I have a dear friend who was terrified of marriage before she became a bride.

She is one of those lifetime friends with whom I have a lot in common. Unfortunately, part of our shared experience is that we’re both children of divorce. Growing up in broken homes affected us in opposite ways: my imagination danced with fancy dreams of marriage in the future, while my friend was in angst, afraid to make the same mistakes as her parents.

As the age of first marriages climbs, it seems many people are delaying or dismissing marriage because of their own family’s experience with divorce. In some respects, their fears are justified. Divorce has visited the doorstep of too many marriages that we thought would never open the door. Since the ‘70s, about a million kids each year watch their parents divorce.

I recently discussed the topic with Lore Ferguson, a fellow Christian single and child of divorce, for the Ethics and Religious Liberty Commission. We talked about the necessity of the church addressing this population of men and women because a broken view of family can not only affect our relationships, but taint our view of God and of the gospel.

“My first concept of marriage is severed, and so I’ve had to reframe the gospel and just understand that earthly marriage is a reflection of the gospel, and it’s a shadow. It’s not perfect,” she said. “The gospel is not a reflection on earthly marriage.”

It’s important that churches speak directly to their members–in all stages of life—about these issues in order to resist the normalization of divorce in our culture and congregations by being armed with truth. The expectation is that God will raise up Christ-centered families to provide living models to a watching world…and curious singles.

“Invite singles into homes,” Lore advised. “I find that a lot of times singles just don’t feel like they have a family. They haven’t seen healthy marriages. Even as a single, I do this . . . I want them to know the health that exists in the family.”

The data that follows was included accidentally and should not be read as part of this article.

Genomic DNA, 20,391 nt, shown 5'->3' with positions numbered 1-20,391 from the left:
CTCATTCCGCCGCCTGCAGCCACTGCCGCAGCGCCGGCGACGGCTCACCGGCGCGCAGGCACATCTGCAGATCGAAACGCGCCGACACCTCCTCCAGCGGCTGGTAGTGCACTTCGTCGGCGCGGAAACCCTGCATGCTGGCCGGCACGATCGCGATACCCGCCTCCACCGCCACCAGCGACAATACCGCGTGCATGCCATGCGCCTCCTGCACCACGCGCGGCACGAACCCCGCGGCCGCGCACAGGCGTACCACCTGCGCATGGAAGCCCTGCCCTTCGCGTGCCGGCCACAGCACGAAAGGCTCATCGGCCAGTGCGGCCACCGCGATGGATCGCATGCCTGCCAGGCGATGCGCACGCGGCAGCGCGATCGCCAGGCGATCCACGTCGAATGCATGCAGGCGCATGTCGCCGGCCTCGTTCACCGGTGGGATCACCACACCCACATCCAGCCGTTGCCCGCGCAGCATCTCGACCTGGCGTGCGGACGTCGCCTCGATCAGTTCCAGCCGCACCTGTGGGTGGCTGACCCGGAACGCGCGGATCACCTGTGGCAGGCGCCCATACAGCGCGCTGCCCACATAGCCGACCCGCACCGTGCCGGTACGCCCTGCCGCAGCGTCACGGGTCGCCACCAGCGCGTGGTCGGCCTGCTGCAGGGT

We all benefit from getting to witness and take part in healthy, godly families in the church, but it is especially transformative for people who haven’t experienced these kinds of families in any other context. Surrounded by whole and healthy families, the layers of fear we hold onto are peeled back as we become front-row witnesses to what God will do, through good times and bad, when a marriage is committed to Christ and his glory, and as a result, to each other.

Singles, especially women, often feel alone in the church, but being invited into authentic community through being “adopted” into a family offers the deeper sense of belonging that we were created for. Our fellow churchgoers offer lessons no class could have taught just by walking faithfully in the Lord. Personally, I have experienced so much joy, rest, and confidence in knowing that through the church I have a like-minded place I can call “home” on this earth.

I remember sitting down with one of these families to talk with the husband and wife. Both had been raised in two-parent, church-going homes. The husband confessed that they had a self-righteous attitude early on about how they were going to do marriage much better than their parents, though.

Children of divorce can often struggle with the same smugness when imagining their future marriage compared to their parents’. We need to be reminded that Scripture tells us not to think too highly of ourselves (Rom. 12:3) and that it is only by God’s grace we are who we are (1 Cor. 15:10). Our confidence should come from God – his goodness and sufficiency to complete every good work he has begun in us (Phil. 1:6) through Jesus.

Likewise, singles frequently have to resist constant waves of advice on how to do everything “right” in order to secure a spouse. While the advice is well meaning, it can get tiring and exacerbate struggles with contentment. Doing everything right doesn’t mean things turning out the way we want.

The friends that I have appreciated the most in my single years have been those who offer words fitly spoken (Prov. 25:11), ears ready to listen as I pour out my heart, and the comforting presence of just being my friend. At the end of the day, God is in control and only his penetrating Word and powerful presence can bind up hearts that break even as they utter, “Thy will be done.”

As I think about my own family and our desperate need for God’s redemptive and restorative work in Jesus Christ, I’m brought back to Paul’s words in Acts 17:26-27:

And he made from one man every nation of mankind to live on all the face of the earth, having determined allotted periods and the boundaries of their dwelling place, that they should seek God, and perhaps feel their way toward him and find him. Yet he is actually not far from each one of us.

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I am a child who has experienced divorce and I am single because God has a better plan for his glory than I can understand. You may find yourself or know others in the same boat. No matter what messy background we’ve come from, the church has a guaranteed hope to point singles (and everyone else) toward: the perfect, expectation-exceeding marriage of the Bride and the Lamb. Maranatha.

Lindsay Swartz works at The Ethics & Religious Liberty Commission as the managing editor of content and is thrilled to call Nashville her home. She previously served at Revive Our Hearts in church relations and blog management. Lindsay studied at the Southern Baptist Theological Seminary and is a member of a church plant in Franklin, Tennessee.